'Homewaters' is our home, too
David B. Williams explores the human and natural history of Puget Sound
Last updated 5/27/2021 at 8:37am
Edmonds is mentioned only in passing in a new book by Seattle author, naturalist, and educator David B. Williams titled "Homewaters: A Human and Natural History of Puget Sound" (University of Washington Press).
But Williams raises several salient points bred into the city's DNA: the role of ferries; the transition from boathouses to fishing piers; the influence of Indigenous peoples; the relatively new view that Puget Sound should be enjoyed rather than used as a resource; and the role of fish hatcheries, daylighting creeks, and the important connection between salmon and orcas.
Williams will be interviewed by artist and author Tony Angell 6-7 p.m. May 26 in a virtual conversation sponsored by the Edmonds Bookshop. To view: facebook.com/EdmondsBookshop/events.
The following is a lightly edited version of a Q&A with the author.
Beacon: You write about the negative influence of fish hatcheries, an important topic in Edmonds, as we have the Willow Creek Salmon and Watershed Education Center in town.
Williams: That was a particular conversation formed with biologist Jim Lichatowich ("Salmon Without Rivers: A History of the Pacific Salmon Crisis"), who has written extensively about salmon. It's making the point that the hatchery system was developed for an economic basis and not an ecological one.
It gets back to a theme in the book of life histories, and how species have adapted to their place; salmon are superbly adapted to their individual streams. They really exemplify the title of the book, "Homewaters," that these are species that have evolved for their homes, for their streams, and yet we sort of would move them around without thinking about the importance of that life history and the different species having life histories.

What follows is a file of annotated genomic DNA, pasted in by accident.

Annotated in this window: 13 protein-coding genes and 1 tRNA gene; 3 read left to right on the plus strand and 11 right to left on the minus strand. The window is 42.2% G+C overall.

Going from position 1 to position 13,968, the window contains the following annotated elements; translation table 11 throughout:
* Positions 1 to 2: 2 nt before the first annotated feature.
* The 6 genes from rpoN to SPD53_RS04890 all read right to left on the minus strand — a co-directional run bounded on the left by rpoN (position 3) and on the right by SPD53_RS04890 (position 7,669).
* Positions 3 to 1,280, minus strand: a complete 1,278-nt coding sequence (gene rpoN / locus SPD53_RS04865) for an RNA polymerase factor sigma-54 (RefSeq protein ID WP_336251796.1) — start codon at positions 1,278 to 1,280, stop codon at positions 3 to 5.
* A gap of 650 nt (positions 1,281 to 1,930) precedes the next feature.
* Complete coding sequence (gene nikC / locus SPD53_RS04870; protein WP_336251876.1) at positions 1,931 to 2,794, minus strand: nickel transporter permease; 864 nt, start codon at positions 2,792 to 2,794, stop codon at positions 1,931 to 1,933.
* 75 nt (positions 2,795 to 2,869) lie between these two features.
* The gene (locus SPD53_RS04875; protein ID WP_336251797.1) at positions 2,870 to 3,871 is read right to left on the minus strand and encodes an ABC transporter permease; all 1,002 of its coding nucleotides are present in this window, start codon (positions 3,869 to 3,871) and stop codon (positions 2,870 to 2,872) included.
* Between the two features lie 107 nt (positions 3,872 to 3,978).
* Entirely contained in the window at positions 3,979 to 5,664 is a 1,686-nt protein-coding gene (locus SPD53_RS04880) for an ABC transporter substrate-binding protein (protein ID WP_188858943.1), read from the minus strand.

Each of them are specific to a place, so that's where the hatchery system doesn't really meet that ecological story.
Beacon: Following up on that point, Edmonds eventually plans to daylight – or uncover – Willow Creek so salmon can more easily transition from saltwater to freshwater in their efforts to spawn.
Williams: This is definitely an interesting and controversial issue at this point, in terms of acknowledging the life history of the species that inhabit that waterway. The more waterways that get returned to a more natural condition, the better the health of the Sound, the better the health of that ecosystem.
And I think we sometimes forget that when looking at the beautiful waters of Puget Sound, there's all those streams, all those creeks, that feed the Sound and are essential to the health of Puget Sound. So if we improve the freshwater habitat, we are also improving the saltwater habitat. Daylighting (Willow Creek) is so critical.
Beacon: You write that the health of Puget Sound has improved, mostly through regulation and the recognition of climate change. But you mention that "the effects on human activity – overfishing, pollution, and climate change – reach deep beneath the surface."
Williams: I'll answer in a sort of a chronological perspective. Climate change is obviously the big one for the future that we're wrestling with. Certainly, we are experiencing climate change right now. It's an issue that's just going to continue to go forward.
Overfishing is really the early story of Puget Sound in terms of how we exploited the Sound; pollution is the middle story. That's the one we really changed when we started with the pulp mills (Editor's note: Edmonds had many shingle mills on its waterfront; the last closed in 1951.) And then what we're doing with driving cars, all of us being part of it.
Beacon: You write that Indigenous people understood the relationship between harvesting and preservation.